How Stoic Philosophy Teaches Us to Live
If nothing else, death is a constant reminder of the fragility of life. It is a reminder of our existence and the time we have. Through death, we are reminded of why life is so valuable. But the hardest pill to swallow is that we, like everything else in life, must pass.
This is an abstract concept, we’re here one moment and then in the blink of an eye we’re not. There is no escape, no avoidance, no prevention. We will die. And on the face of it, that is extremely bleak. It leads some to live a hedonistic lifestyle while others turn to existential nihilism, asking what is the point in anything if we’re just going to die? The Stoics, however, viewed death as a natural succession to life, an event like any other which must occur and cannot be denied.
In Meditations, Marcus Aurelius reminds himself:
“Death, like birth, is just a natural process, material elements combining, growing, decaying and finally separating and completely dispersing.” Marcus Aurelius, Meditations IV.5
ACCEPT THE UNACCEPTABLE
The Stoics knew to accept what life was. They understood that we are born into this world and will one day leave it. But it is through our actions, what we do between birth and death, which is most important. And in this time, we have the ability to live what the Stoics referred to as a virtuous life.
The Stoics defined virtue within four characteristics known as the Four Cardinal Virtues of Stoicism. A simplified view of the cardinal virtues provides that a virtuous life consists of:
- Prudence (Wisdom): The practical wisdom we possess.
- Justice (Morality): Our ability to be moral in our actions.
- Temperance (Moderation): Our self-control over our actions.
- Fortitude (Courage): Being courageous to life’s adversities.
These in combination represented living a virtuous life to the Stoics. But they can be summarized even further by stating that living a virtuous life means living a life worth living. This does not mean sex, drugs, and rock ‘n roll. It means living a life of meaning, creating good within the world and impacting those around us.
The Stoics knew that there was no point in arguing or fighting against the aspects of life for which we have no control. In his moral letters to Lucilius, Seneca explains that while we all travel different paths throughout our lives, death is the unifying act which reunites us:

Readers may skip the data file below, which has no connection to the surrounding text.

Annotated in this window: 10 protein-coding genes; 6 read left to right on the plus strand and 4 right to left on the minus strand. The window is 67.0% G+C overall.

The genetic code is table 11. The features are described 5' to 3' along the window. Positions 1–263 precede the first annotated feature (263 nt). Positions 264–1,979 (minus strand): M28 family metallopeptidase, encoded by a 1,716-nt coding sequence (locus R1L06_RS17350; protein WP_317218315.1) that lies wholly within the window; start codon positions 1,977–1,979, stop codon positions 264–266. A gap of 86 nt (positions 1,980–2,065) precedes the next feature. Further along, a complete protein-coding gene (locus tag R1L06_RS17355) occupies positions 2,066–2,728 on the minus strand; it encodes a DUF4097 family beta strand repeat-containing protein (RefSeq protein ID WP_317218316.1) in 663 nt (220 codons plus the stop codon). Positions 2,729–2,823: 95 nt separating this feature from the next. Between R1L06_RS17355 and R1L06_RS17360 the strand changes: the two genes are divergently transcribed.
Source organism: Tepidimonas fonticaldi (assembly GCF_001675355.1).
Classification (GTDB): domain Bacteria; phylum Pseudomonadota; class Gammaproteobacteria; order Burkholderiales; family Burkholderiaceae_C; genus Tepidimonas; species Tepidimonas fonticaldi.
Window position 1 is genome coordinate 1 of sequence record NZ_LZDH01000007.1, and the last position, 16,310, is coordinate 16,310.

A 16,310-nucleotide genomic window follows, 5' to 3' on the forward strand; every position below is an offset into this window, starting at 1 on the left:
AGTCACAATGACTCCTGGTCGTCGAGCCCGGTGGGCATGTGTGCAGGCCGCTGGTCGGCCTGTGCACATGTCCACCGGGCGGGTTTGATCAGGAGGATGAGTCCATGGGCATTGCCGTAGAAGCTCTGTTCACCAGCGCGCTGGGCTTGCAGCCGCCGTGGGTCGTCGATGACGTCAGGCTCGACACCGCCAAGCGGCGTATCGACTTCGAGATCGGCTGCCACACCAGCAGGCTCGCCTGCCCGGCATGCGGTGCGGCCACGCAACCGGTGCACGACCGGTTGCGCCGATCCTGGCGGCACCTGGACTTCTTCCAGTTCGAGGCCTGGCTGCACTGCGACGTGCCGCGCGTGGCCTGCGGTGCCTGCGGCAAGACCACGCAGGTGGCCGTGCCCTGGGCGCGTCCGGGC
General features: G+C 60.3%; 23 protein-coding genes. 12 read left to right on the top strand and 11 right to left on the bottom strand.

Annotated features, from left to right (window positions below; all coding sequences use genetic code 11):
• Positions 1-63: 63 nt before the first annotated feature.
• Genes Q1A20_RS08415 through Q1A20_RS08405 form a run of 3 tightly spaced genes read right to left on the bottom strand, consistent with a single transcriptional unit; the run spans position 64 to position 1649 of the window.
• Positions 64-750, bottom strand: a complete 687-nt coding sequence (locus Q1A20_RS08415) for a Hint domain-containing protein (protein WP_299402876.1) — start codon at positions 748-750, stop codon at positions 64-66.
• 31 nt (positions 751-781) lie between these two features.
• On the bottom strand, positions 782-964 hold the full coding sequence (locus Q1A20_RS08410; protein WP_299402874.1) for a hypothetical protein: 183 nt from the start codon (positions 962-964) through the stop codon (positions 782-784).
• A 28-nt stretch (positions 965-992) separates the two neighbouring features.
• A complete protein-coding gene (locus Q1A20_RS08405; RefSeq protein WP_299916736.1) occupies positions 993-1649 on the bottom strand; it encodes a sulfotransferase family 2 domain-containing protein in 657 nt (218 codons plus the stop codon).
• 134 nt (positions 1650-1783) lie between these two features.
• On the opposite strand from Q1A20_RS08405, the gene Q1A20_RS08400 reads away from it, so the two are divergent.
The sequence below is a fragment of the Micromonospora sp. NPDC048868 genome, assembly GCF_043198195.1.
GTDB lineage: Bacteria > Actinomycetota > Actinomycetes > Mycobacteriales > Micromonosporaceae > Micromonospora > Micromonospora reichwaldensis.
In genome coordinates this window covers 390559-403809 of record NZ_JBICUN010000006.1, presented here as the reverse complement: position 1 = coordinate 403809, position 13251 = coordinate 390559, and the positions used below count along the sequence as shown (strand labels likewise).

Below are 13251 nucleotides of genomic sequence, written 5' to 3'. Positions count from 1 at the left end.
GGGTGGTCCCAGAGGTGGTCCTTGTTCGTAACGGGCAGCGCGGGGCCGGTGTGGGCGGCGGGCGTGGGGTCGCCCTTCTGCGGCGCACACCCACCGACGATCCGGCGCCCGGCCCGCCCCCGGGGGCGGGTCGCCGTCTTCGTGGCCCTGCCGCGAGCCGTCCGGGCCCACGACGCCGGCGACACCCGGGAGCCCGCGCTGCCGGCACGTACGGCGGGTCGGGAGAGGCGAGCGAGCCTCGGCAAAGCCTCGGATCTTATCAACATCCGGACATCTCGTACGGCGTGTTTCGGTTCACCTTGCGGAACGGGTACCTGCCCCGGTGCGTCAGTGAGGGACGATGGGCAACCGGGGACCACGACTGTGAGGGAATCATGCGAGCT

“The act of dying is equal in all… Death has no degrees of greater or less; for it has the same limit in all instances, the finishing of life.” Seneca. Letters from a Stoic. Letter LXVI
By knowing that death is imminent for all, we can learn to view death as a reminder of life. While death is scary and unknown, it is not yet here for us, and this means we still have today. By keeping this in mind, we have supreme power and control over our lives, our actions, and the direction we wish to go in. We have gratitude for our existence and the existence of those close to us. Every day that we wake is another opportunity to take action on our lives and walk a path of virtue.
UTILIZE YOUR MOST VALUABLE RESOURCE
The time we have in this world is finite and it is our most valuable resource. With each passing day, we lose another breath, and inch closer to death. But that does not mean our lives are meaningless. On the contrary, one could view this with excitement and understand that because life is not infinite, because there is an expiration date, it provides meaning to our existence and our actions. And this means that we can take action to do things that create purpose for our lives. It could be as simple as being a great friend to someone in need, or as extreme as curing cancer. But it is through our actions and how we live our lives that we provide value not only to our time on this earth but also to those around us, and in turn, the world.
Understand, what you do today reverberates throughout time with a compounding effect. The things you teach your son and daughter will be carried on through their lives by them, and in turn they will pass their experiences on to their own children, and so on and so forth. Think of Marcus Aurelius’s Meditations. The first book of Meditations consists of 17 entries devoted to the individuals who helped teach and build Marcus into the person he became. This is life. It is about us, all of us, having relationships, working together, sharing our stories and experiences, teaching others what have learned, and impacting the world. We are all teachers regardless of whether or not we stand up in front of a class full of children and speak about math or science. Creating impact in the world, leaving it a better place than what we found it, being the best version of ourselves that we can be, that is a life worth living. That is a virtuous life.
UNDERSTAND, IT IS ALL NATURAL
The reminder of death brings our lives into a complete picture. We understand that we will one day meet this fate, but are unsure of when that day will be. So in order to properly live, we must learn to accept death as a natural process of life. The Stoics viewed death as natural, a return to Nature. It is the value-judgments we place on death which makes it as terrible as it is.
In book nine of Meditations, Marcus Aurelius reminds himself:
“Think not disdainfully of death, but look on it with favor; for even death is one of the things that Nature wills.” Marcus Aurelius. Meditations IX.3
As hard as we try, we cannot escape death. In the Pulitzer award winning book, The Denial of Death, Ernest Becker, Becker argues:
“The irony of man’s condition is that the deepest need is to be free of the anxiety of death and annihilation; but it is life itself which awakens it, and so we must shrink from being fully alive.” Ernest Becker. The Denial of Death